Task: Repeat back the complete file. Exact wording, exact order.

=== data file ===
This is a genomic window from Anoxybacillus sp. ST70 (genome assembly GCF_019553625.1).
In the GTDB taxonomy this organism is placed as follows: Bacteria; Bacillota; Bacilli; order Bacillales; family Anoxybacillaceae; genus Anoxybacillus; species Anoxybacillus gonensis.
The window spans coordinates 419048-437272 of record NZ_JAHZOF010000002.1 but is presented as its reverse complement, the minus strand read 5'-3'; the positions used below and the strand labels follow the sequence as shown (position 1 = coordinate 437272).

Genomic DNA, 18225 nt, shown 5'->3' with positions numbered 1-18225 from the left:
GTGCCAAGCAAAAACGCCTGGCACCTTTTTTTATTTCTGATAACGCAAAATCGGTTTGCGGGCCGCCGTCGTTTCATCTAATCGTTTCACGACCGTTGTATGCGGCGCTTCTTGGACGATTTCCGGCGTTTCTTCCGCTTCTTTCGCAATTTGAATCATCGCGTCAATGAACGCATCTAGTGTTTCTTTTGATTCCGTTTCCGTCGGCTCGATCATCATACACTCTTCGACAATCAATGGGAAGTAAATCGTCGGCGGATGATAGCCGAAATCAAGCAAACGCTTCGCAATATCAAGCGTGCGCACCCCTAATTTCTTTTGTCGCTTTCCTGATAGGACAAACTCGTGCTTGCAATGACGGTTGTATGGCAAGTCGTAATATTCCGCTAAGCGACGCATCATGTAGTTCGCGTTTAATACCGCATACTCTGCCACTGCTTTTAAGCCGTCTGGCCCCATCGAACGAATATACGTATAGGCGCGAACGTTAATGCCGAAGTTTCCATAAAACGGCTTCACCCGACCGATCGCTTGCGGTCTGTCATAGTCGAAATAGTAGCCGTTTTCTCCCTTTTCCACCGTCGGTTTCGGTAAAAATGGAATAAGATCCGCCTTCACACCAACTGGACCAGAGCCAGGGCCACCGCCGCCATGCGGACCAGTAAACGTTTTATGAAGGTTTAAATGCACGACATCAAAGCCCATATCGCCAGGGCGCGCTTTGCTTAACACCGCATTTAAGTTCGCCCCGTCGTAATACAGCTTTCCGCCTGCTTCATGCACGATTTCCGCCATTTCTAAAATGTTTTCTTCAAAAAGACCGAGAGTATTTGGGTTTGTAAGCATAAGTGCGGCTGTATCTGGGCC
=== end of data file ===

This is a genomic window from Anoxybacillus sp. ST70 (genome assembly GCF_019553625.1).
In the GTDB taxonomy this organism is placed as follows: Bacteria; Bacillota; Bacilli; order Bacillales; family Anoxybacillaceae; genus Anoxybacillus; species Anoxybacillus gonensis.
The window spans coordinates 419048-437272 of record NZ_JAHZOF010000002.1 but is presented as its reverse complement, the minus strand read 5'-3'; the positions used below and the strand labels follow the sequence as shown (position 1 = coordinate 437272).

Genomic DNA, 18225 nt, shown 5'->3' with positions numbered 1-18225 from the left:
GTGCCAAGCAAAAACGCCTGGCACCTTTTTTTATTTCTGATAACGCAAAATCGGTTTGCGGGCCGCCGTCGTTTCATCTAATCGTTTCACGACCGTTGTATGCGGCGCTTCTTGGACGATTTCCGGCGTTTCTTCCGCTTCTTTCGCAATTTGAATCATCGCGTCAATGAACGCATCTAGTGTTTCTTTTGATTCCGTTTCCGTCGGCTCGATCATCATACACTCTTCGACAATCAATGGGAAGTAAATCGTCGGCGGATGATAGCCGAAATCAAGCAAACGCTTCGCAATATCAAGCGTGCGCACCCCTAATTTCTTTTGTCGCTTTCCTGATAGGACAAACTCGTGCTTGCAATGACGGTTGTATGGCAAGTCGTAATATTCCGCTAAGCGACGCATCATGTAGTTCGCGTTTAATACCGCATACTCTGCCACTGCTTTTAAGCCGTCTGGCCCCATCGAACGAATATACGTATAGGCGCGAACGTTAATGCCGAAGTTTCCATAAAACGGCTTCACCCGACCGATCGCTTGCGGTCTGTCATAGTCGAAATAGTAGCCGTTTTCTCCCTTTTCCACCGTCGGTTTCGGTAAAAATGGAATAAGATCCGCCTTCACACCAACTGGACCAGAGCCAGGGCCACCGCCGCCATGCGGACCAGTAAACGTTTTATGAAGGTTTAAATGCACGACATCAAAGCCCATATCGCCAGGGCGCGCTTTGCTTAACACCGCATTTAAGTTCGCCCCGTCGTAATACAGCTTTCCGCCTGCTTCATGCACGATTTCCGCCATTTCTAAAATGTTTTCTTCAAAAAGACCGAGAGTATTTGGGTTTGTAAGCATAAGTGCGGCTGTATCTGGGCC